August 2016
Volume 16, Issue 12
Open Access
Vision Sciences Society Annual Meeting Abstract  |   September 2016
Inter-item distortions in visual working memory
Author Affiliations
  • Christoph Bledowski
    Institute of Medical Psychology, Goethe University Frankfurt
  • Benjamin Rahm
    Medical Psychology and Sociology, Johannes Gutenberg University Mainz
  • Victoria AnSchütz
    Institute of Medical Psychology, Goethe University Frankfurt
  • Benjamin Peters
    Institute of Medical Psychology, Goethe University Frankfurt
  • Jochen Kaiser
    Institute of Medical Psychology, Goethe University Frankfurt
  • Stefan Czoschke
    Institute of Medical Psychology, Goethe University Frankfurt
Journal of Vision September 2016, Vol.16, 1052. doi:10.1167/16.12.1052
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      Christoph Bledowski, Benjamin Rahm, Victoria AnSchütz, Benjamin Peters, Jochen Kaiser, Stefan Czoschke; Inter-item distortions in visual working memory. Journal of Vision 2016;16(12):1052. doi: 10.1167/16.12.1052.

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      © 2017 Association for Research in Vision and Ophthalmology.

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Abstract

Current models of working memory (WM) assume that mnemonic representations of individual items are stored independently of one another. Recent studies, however, have indicated that WM representations interact, leading to systematic distortions along their feature dimension. In a series of experiments we found that several aspects of the encoding situation influence whether this interaction leads to attraction or repulsion between two retained dot motion directions. Items consistently repulsed each other when presented simultaneously during encoding. When presented sequentially, however, inter-item interactions depended strongly on an item's serial position within and between trials as well as on the spatial and temporal characteristics of the item presentation. First, similar to the serial dependence effect of perception we found that an item memorized on the preceding trial attracted its successor in the current trial. In contrast, when both items belonged to the same trial, the preceding item (S1) repulsed the successor (S2). Next, we investigated in more detail the distortion effect on S1 and S2, separately, by manipulating the their spatial position and inter-stimulus interval (ISI). Interestingly, we found opposing distortion patterns for the S1 and S2. Specifically, when items were presented at different instead of the same retinal position: S2 attracted S1, whereas no systematic bias in responses to S2 was observed. However, when both items were presented in immediate succession instead of being separated by different ISIs, S2 was again repulsed by S1, despite different positions. Our results provide new evidence for systematic inter-item distortions in WM. Interestingly, the observed distortions varied considerably between different encoding conditions and serial positions within and between trials, hinting at different origins of the distortion effects. These findings may demand an extension of the current WM models.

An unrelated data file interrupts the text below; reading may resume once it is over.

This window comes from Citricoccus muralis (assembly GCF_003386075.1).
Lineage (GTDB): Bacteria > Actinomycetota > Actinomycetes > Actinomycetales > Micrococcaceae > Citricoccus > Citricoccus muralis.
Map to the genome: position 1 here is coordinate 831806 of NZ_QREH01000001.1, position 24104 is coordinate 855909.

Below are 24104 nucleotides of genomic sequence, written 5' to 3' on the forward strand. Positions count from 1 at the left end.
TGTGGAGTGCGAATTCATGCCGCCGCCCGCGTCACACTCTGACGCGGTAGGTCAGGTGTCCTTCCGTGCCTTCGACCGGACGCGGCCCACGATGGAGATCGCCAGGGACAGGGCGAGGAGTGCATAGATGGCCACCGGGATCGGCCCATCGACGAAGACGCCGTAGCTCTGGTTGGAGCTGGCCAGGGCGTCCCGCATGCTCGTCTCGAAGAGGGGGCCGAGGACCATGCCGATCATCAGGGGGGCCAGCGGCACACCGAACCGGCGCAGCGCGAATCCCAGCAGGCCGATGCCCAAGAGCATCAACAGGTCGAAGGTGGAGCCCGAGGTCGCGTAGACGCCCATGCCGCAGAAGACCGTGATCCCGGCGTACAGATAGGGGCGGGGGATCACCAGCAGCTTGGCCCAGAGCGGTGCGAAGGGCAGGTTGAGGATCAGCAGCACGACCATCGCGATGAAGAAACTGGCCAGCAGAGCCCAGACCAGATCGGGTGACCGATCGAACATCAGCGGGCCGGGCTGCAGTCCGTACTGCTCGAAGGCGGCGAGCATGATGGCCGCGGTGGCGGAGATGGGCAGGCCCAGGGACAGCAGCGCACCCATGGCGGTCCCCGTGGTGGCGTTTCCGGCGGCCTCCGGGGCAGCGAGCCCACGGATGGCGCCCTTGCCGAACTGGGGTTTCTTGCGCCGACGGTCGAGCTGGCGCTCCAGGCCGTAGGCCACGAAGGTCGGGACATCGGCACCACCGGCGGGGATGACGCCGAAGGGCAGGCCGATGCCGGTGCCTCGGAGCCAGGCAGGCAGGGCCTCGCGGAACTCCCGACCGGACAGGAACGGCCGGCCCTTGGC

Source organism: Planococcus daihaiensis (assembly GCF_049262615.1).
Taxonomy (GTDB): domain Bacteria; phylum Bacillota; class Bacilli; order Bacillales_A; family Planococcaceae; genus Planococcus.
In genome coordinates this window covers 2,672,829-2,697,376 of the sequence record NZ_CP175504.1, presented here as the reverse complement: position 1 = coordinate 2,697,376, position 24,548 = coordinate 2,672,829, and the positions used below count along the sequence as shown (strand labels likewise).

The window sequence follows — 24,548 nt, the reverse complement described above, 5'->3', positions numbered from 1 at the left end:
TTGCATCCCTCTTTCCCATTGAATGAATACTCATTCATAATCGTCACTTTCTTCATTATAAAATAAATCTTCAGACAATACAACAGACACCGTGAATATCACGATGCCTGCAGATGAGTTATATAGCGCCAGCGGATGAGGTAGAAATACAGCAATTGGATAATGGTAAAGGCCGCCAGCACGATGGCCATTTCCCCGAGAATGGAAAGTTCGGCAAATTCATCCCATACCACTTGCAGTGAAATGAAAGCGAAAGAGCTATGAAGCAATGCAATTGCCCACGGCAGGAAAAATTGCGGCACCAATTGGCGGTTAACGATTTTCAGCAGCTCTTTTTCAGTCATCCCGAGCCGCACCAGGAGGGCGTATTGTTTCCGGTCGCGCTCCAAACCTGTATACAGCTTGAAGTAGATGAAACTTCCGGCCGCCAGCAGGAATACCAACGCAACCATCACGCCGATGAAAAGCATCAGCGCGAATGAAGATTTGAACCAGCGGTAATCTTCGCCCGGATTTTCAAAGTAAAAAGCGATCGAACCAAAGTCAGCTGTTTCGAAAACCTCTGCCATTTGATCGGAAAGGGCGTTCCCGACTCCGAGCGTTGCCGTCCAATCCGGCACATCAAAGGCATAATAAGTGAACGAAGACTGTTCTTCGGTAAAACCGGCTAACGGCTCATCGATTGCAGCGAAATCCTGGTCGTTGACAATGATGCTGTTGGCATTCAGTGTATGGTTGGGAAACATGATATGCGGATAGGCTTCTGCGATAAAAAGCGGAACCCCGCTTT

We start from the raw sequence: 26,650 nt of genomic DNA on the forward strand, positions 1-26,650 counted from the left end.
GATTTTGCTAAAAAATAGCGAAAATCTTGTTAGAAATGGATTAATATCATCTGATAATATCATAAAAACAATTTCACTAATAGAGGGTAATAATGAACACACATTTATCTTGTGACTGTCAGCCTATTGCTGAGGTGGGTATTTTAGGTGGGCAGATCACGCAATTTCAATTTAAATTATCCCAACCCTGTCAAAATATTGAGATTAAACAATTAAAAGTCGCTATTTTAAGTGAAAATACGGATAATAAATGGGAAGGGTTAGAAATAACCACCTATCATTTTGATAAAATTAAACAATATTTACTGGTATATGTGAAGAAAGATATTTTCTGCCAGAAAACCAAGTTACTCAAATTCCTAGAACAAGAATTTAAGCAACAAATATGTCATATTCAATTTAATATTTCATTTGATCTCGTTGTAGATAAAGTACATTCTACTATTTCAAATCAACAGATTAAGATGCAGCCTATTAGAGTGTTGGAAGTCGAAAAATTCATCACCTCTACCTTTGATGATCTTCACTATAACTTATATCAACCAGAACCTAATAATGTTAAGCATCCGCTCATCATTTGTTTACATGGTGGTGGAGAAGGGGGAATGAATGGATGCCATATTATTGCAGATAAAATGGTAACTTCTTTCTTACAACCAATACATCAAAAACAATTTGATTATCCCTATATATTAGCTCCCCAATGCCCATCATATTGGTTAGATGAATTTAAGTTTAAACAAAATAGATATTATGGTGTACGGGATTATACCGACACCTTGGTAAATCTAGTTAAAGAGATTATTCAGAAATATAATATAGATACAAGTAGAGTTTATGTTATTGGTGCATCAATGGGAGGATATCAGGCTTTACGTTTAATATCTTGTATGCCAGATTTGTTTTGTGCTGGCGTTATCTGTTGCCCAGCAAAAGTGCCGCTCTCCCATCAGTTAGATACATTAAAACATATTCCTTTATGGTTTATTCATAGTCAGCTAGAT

Meeting abstract presented at VSS 2016

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